Sex isn’t always the most comfortable topic of conversation. But, when it comes to your sexual health, your OB GYN is ready to listen. Even if your concern seems small, it doesn’t hurt to bring it up at your next visit.
Because many factors affect your sexual health, getting expert advice is essential. From medical conditions to changes in sex habits, your doctor can help keep you well through every stage of life.
Pain during sexual intercourse is a common concern. The American College of Obstetrics and Gynecology estimates as many as 75% of women will experience pain during sex at some point in their lives.
Some causes, like vaginal dryness or an infection, may have a straightforward solution. Others, like endometriosis or uterine fibroids, may need more advanced care. Either way, be sure to let your OB GYN know about your concerns. He or she can help you find the cause and provide you with treatment options.
Changes in your feelings about sex
If you’re having trouble enjoying sex like you once did, it may be time to talk to your OB GYN. While sex drive is a complex topic, your change in feelings about sex could have an underlying cause. Many medical conditions affect your sex drive, as well as some medications.
According to the Hormone Health Network, hormonal changes during menopause are also a common cause of low sex drive. Finally, factors such as long-term stress, relationship issues, or mental health conditions could be to blame. Your doctor can rule out any gynecologic-related causes and refer you to additional care resources if needed.
Birth control options
If you’re sexually active but not planning a pregnancy, your OB GYN can help you choose the right birth control option for you. The American Academy of Family Physicians says you’ll want to consider how frequently you’ll need to manage your birth control option. Some options require action on your part every time you have sex, while others provide long-term solutions.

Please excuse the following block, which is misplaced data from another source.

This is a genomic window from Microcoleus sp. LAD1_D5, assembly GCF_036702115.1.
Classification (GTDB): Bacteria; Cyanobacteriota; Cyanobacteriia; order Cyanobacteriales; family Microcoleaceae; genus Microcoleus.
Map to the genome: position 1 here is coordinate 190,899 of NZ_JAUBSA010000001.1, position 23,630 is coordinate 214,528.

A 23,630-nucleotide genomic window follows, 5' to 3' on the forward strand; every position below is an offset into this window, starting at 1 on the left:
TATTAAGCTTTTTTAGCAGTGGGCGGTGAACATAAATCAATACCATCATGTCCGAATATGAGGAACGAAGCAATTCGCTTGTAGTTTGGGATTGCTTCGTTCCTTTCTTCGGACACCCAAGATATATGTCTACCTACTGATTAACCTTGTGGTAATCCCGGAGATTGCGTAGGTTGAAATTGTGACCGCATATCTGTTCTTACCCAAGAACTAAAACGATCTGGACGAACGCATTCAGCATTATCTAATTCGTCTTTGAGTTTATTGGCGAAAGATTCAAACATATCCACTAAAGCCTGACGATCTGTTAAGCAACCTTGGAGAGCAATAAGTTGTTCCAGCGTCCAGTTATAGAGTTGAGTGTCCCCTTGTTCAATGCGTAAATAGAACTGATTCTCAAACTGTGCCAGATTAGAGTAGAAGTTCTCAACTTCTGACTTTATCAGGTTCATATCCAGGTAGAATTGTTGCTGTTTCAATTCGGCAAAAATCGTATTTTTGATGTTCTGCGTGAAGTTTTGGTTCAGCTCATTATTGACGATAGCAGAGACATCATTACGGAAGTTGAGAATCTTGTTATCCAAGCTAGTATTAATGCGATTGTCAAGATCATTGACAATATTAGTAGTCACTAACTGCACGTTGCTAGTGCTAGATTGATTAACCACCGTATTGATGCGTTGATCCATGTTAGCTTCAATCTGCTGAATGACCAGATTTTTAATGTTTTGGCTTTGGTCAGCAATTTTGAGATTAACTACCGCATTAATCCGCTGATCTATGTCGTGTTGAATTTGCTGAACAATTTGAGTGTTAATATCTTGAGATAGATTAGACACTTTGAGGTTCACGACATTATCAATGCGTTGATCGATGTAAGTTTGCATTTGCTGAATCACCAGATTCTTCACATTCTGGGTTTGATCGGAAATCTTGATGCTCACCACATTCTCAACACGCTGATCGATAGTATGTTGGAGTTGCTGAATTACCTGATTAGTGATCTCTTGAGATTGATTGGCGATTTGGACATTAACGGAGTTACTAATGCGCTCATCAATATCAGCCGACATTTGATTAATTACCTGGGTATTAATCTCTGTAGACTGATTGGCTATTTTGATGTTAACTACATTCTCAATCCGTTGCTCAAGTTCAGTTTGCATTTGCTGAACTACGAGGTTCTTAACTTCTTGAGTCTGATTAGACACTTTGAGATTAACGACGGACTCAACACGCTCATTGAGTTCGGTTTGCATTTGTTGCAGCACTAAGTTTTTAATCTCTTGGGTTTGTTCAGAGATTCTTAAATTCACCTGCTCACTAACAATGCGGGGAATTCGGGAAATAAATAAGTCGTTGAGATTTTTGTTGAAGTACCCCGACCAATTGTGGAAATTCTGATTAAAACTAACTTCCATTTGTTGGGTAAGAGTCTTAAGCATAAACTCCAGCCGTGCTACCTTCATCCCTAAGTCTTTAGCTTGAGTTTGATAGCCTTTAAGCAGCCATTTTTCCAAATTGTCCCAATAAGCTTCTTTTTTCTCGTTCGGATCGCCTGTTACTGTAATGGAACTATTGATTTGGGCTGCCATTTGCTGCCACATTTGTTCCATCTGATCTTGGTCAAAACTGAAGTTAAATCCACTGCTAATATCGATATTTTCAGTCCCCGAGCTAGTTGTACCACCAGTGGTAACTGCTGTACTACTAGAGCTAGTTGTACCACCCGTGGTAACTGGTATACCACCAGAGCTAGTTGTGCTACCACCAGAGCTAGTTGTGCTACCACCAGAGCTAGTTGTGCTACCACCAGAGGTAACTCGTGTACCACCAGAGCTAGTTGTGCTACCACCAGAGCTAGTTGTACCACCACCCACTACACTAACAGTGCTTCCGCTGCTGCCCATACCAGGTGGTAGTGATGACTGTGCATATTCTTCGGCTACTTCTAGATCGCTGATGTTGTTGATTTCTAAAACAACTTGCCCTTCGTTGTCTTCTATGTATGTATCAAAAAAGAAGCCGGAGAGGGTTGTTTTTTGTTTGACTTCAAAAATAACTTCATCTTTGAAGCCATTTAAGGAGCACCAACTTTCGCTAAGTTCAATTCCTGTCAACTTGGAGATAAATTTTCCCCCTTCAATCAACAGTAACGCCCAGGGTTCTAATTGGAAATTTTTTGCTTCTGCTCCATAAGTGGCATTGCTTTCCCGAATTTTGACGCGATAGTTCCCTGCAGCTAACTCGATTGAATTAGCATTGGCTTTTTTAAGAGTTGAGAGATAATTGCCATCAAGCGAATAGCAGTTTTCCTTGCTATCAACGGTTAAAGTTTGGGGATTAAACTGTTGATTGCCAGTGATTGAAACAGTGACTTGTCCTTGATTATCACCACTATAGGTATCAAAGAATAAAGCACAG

You’ll also want to consider your age, health conditions, future family plans, effectiveness, and risk factors. Your birth control choice may change as you move through different life stages.
Sexually transmitted infections
It’s important to know your body and the signs that something might be off. However, sexually transmitted infections (STIs) don’t always create symptoms. At your next appointment, ask your OB GYN about screenings for STIs.
The Centers for Disease Control and Prevention says testing guidelines depend on your specific health and lifestyle. Based on these factors, your OB GYN can help you prevent and treat STIs before they seriously affect your health.
Changes in partners or sexual activity
If you have a new partner or have started to engage in new sexual behaviors, let your OB GYN know. These changes in sexual activity may affect your risk for certain conditions. You may also need different screenings or a change in birth control options.
The details you share with your OB GYN about your sexual health are confidential. And he or she has experience caring for women with a variety of lifestyles and sexual health choices. So be open about your sexual history, partners, and activity. In the end, it will help you get more personalized, quality care.